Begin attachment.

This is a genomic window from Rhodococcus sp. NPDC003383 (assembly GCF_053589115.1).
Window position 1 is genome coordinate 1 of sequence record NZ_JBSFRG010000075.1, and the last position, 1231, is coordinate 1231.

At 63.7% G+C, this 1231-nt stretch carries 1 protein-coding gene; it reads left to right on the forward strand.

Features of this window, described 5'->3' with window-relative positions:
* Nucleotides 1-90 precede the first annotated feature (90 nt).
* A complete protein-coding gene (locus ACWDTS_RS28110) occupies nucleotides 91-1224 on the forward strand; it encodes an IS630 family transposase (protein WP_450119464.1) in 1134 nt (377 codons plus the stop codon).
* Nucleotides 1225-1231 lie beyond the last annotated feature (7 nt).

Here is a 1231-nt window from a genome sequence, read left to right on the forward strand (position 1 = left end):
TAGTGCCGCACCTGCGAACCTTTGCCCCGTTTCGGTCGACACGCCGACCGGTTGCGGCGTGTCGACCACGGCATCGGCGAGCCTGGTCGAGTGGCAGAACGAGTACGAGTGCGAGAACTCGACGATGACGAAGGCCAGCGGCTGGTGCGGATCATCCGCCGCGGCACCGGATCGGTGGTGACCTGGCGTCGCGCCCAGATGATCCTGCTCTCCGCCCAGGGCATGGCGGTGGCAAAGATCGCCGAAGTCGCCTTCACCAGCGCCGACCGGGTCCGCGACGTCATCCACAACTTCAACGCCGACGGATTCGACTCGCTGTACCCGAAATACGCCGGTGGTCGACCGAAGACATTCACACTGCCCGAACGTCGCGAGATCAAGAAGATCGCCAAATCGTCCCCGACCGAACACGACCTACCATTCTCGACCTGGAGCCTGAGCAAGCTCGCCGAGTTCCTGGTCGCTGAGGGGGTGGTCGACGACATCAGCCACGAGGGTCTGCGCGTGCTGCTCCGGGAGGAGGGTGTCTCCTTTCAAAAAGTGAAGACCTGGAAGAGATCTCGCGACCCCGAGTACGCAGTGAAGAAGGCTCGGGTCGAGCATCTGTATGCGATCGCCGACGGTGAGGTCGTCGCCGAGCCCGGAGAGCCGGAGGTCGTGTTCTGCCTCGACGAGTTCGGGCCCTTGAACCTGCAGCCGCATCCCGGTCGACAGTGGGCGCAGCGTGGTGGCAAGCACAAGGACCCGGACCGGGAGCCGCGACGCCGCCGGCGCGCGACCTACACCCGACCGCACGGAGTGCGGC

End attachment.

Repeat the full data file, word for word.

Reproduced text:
This is a genomic window from Rhodococcus sp. NPDC003383 (assembly GCF_053589115.1).
Window position 1 is genome coordinate 1 of sequence record NZ_JBSFRG010000075.1, and the last position, 1231, is coordinate 1231.

At 63.7% G+C, this 1231-nt stretch carries 1 protein-coding gene; it reads left to right on the forward strand.

Features of this window, described 5'->3' with window-relative positions:
* Nucleotides 1-90 precede the first annotated feature (90 nt).
* A complete protein-coding gene (locus ACWDTS_RS28110) occupies nucleotides 91-1224 on the forward strand; it encodes an IS630 family transposase (protein WP_450119464.1) in 1134 nt (377 codons plus the stop codon).
* Nucleotides 1225-1231 lie beyond the last annotated feature (7 nt).

Here is a 1231-nt window from a genome sequence, read left to right on the forward strand (position 1 = left end):
TAGTGCCGCACCTGCGAACCTTTGCCCCGTTTCGGTCGACACGCCGACCGGTTGCGGCGTGTCGACCACGGCATCGGCGAGCCTGGTCGAGTGGCAGAACGAGTACGAGTGCGAGAACTCGACGATGACGAAGGCCAGCGGCTGGTGCGGATCATCCGCCGCGGCACCGGATCGGTGGTGACCTGGCGTCGCGCCCAGATGATCCTGCTCTCCGCCCAGGGCATGGCGGTGGCAAAGATCGCCGAAGTCGCCTTCACCAGCGCCGACCGGGTCCGCGACGTCATCCACAACTTCAACGCCGACGGATTCGACTCGCTGTACCCGAAATACGCCGGTGGTCGACCGAAGACATTCACACTGCCCGAACGTCGCGAGATCAAGAAGATCGCCAAATCGTCCCCGACCGAACACGACCTACCATTCTCGACCTGGAGCCTGAGCAAGCTCGCCGAGTTCCTGGTCGCTGAGGGGGTGGTCGACGACATCAGCCACGAGGGTCTGCGCGTGCTGCTCCGGGAGGAGGGTGTCTCCTTTCAAAAAGTGAAGACCTGGAAGAGATCTCGCGACCCCGAGTACGCAGTGAAGAAGGCTCGGGTCGAGCATCTGTATGCGATCGCCGACGGTGAGGTCGTCGCCGAGCCCGGAGAGCCGGAGGTCGTGTTCTGCCTCGACGAGTTCGGGCCCTTGAACCTGCAGCCGCATCCCGGTCGACAGTGGGCGCAGCGTGGTGGCAAGCACAAGGACCCGGACCGGGAGCCGCGACGCCGCCGGCGCGCGACCTACACCCGACCGCACGGAGTGCGGC